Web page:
Eventually Bitcoin will get so valuable that you’ll be paying 0.000000000000000001 for something. And that’s just not workable. 

Right now in February 2021 there’s a little over 2 trillion US dollars in circulation and increasing every day. That’s what makes it an effective currency. The supply is plentiful but not too plentiful (for the moment) meaning we can buy things for like $5. If there was a fixed supply of dollars (i.e. the dollar was deflationary) we’d have to buy things for like 0.000000000001 dollars.

Here’s an example to illustrate my point: in 2010, some poor bastard named Laszlo Hanyecz bought two pizzas with about 10,000 bitcoins. Those bitcoins are now worth over $500 million. The lesson is clear: never spend your bitcoins. Hoard them.

Bitcoin is not a currency. You are an idiot to spend Bitcoin because of its scarcity.

And the numbers show that people aren’t spending their Bitcoins, they’re hoarding them. This article is from about a year ago, but it said that 10.7 million Bitcoins haven’t moved in over a year. At the time it was 60% of the total supply of Bitcoin. People aren’t spending them because they know it’s smarter to hoard them.

This is not a bug, it’s a feature. It’s not going to change. It’s the nature of a deflationary coin like Bitcoin to be hoarded.

A good thing about Doge is that there’s not a lot of institutional ownership, meaning the big hedge funds and i-banks can’t crash the market whenever they feel like. It’s mostly smaller individuals and retail investors, meaning we are not pawns in someone else’s game. It really is the people’s cryptocurrency.

Yes, the top 10 largest Doge wallets comprise nearly half of all 128 billion Dogecoins:

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But while Doge has a daily trading volume of about 40-60 billion on average, which is only between 1/3 and 1/2 of the total float, over the long term, there is no real incentive to hoard Dogecoin. Once it realizes its full value, which I think will be around a dollar, it’ll stay there and fluctuate very little, kinda like the US dollar or the Euro. It’s a currency, so people will want to just go ahead and spend it. You’re not going to have that worry in the back of your mind that it’s going to keep appreciating after you spend it.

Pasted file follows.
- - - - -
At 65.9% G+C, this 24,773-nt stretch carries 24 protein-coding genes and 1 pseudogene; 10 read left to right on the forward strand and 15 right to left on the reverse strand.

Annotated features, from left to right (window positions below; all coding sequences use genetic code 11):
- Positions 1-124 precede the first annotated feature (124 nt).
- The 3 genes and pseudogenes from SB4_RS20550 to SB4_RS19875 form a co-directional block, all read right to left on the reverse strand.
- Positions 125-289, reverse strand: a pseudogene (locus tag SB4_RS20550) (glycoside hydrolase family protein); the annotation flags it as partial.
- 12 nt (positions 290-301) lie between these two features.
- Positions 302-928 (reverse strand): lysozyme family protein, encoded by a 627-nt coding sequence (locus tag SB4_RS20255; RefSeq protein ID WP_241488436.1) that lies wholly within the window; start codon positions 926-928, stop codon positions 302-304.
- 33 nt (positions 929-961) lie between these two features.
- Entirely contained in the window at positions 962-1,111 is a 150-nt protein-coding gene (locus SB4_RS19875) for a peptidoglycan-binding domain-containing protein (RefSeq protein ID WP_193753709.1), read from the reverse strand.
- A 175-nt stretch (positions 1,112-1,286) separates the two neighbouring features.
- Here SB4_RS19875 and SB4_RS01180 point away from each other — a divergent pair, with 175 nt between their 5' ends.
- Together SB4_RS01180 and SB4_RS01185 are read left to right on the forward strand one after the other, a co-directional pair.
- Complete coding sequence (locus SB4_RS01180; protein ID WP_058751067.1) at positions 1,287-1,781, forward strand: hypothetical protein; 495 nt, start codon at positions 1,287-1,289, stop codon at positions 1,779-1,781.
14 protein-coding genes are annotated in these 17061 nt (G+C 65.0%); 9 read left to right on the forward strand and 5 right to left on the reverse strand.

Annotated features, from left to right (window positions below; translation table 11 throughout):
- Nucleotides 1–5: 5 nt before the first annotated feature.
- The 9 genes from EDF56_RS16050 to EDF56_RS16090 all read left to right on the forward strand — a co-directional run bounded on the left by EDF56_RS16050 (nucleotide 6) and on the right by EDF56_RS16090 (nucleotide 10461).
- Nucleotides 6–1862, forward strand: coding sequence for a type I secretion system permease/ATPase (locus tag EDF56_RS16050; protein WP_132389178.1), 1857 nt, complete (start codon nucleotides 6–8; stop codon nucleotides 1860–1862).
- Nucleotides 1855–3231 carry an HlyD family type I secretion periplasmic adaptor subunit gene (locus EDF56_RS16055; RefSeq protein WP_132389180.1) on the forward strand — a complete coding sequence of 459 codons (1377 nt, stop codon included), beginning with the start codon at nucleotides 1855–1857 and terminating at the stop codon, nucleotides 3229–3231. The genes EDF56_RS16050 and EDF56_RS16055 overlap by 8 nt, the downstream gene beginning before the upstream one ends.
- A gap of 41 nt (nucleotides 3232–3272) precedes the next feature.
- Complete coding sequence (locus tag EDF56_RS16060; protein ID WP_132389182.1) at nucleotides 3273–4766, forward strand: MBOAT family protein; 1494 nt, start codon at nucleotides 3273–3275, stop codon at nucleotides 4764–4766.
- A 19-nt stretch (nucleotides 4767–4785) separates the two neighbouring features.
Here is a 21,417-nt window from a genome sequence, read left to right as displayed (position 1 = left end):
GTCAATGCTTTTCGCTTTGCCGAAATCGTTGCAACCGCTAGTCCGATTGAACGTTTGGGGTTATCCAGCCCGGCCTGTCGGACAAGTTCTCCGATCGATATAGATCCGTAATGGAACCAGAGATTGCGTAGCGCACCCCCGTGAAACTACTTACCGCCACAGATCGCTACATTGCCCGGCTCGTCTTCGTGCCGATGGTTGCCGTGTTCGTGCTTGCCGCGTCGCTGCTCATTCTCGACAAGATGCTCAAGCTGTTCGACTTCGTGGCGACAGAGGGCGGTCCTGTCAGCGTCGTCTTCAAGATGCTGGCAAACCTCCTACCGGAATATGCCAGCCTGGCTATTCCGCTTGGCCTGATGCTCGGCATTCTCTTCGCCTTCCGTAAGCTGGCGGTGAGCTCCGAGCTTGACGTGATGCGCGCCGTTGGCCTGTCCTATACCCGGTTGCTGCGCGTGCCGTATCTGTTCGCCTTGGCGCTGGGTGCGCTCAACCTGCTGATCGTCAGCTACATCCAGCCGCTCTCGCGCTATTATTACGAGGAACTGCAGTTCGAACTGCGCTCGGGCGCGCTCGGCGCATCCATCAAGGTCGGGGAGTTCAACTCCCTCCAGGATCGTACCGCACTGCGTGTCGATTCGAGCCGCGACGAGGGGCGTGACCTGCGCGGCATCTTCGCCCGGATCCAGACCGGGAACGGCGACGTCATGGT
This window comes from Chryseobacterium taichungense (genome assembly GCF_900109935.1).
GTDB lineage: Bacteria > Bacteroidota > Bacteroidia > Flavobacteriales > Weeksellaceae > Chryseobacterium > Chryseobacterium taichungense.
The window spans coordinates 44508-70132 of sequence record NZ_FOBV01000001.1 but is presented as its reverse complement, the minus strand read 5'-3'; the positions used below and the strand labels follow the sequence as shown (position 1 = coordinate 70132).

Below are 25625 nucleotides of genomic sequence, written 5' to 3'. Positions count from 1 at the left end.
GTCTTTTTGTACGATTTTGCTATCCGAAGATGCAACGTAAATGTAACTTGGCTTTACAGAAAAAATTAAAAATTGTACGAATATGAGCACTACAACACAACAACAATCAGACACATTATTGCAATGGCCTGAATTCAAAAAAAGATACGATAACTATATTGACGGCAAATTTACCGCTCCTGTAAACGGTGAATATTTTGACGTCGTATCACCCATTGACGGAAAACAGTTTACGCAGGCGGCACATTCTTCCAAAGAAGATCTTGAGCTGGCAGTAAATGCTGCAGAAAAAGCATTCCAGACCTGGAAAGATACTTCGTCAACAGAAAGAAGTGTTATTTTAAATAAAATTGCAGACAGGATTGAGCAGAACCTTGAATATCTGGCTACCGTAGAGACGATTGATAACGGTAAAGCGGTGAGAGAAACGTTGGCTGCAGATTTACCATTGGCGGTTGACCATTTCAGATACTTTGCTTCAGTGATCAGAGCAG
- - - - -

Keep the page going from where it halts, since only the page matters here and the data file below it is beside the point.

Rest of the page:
And it will start to be accepted in more places. It already has an $6.4 billion market cap. That’s an $6.4 billion market just waiting to be tapped into. The larger it gets, the more places will want to accept it and tap into that market size, and the more valuable it will become. Once it gets going, watch out. It’ll be unstoppable, like a glorious cycle: Dogecoin goes up in value because more places are accepting it, more places accept it because its market cap is going up. It will shoot in value up to around a dollar, maybe more, before ultimately settling like a normal currency does.

Or maybe it has already realized its full potential and 5 cents is where it’s going to stay, more or less. Who knows.

Doge will be much more stable than a normal currency because it’s not tied to a government or a country’s economic fortunes. With the US dollar, you have to worry about the US’s national debt and our scheming politicians. But with Dogecoin, it’s completely market-driven and its value has nothing to do with politicians and governments.

There are currently incentives to hoard Dogecoin because it’s in its early stage of being introduced to the world. It’s in the speculative stage. It’s not yet a fully mature and widely accepted currency, so its primary value is as a speculative asset. But once it gets big enough, it will become more of a currency, and will stop going up like gangbusters. There will be no real reason to hoard it anymore.

Is there any real reason to hoard US dollars? No, absolutely not. You are constantly seeking return on your US dollars by way of investment because the US dollar is constantly losing value due to inflation. If you just stash all your money away in your mattress, in 20 years you’ll have lost a ton of money because of inflation. So there’s no incentive to hoard it, in fact you will have every incentive not to hoard it. Inflation encourages spending and investment and increases the velocity of money.